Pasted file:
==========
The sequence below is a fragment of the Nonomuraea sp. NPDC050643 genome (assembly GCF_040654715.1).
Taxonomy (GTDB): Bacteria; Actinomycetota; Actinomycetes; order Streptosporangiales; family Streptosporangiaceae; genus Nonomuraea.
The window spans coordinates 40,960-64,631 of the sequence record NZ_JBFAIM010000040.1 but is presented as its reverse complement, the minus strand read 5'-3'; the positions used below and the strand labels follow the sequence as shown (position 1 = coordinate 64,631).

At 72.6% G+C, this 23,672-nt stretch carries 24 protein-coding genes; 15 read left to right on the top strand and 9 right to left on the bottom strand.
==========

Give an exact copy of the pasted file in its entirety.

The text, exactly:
The sequence below is a fragment of the Nonomuraea sp. NPDC050643 genome (assembly GCF_040654715.1).
Taxonomy (GTDB): Bacteria; Actinomycetota; Actinomycetes; order Streptosporangiales; family Streptosporangiaceae; genus Nonomuraea.
The window spans coordinates 40,960-64,631 of the sequence record NZ_JBFAIM010000040.1 but is presented as its reverse complement, the minus strand read 5'-3'; the positions used below and the strand labels follow the sequence as shown (position 1 = coordinate 64,631).

At 72.6% G+C, this 23,672-nt stretch carries 24 protein-coding genes; 15 read left to right on the top strand and 9 right to left on the bottom strand.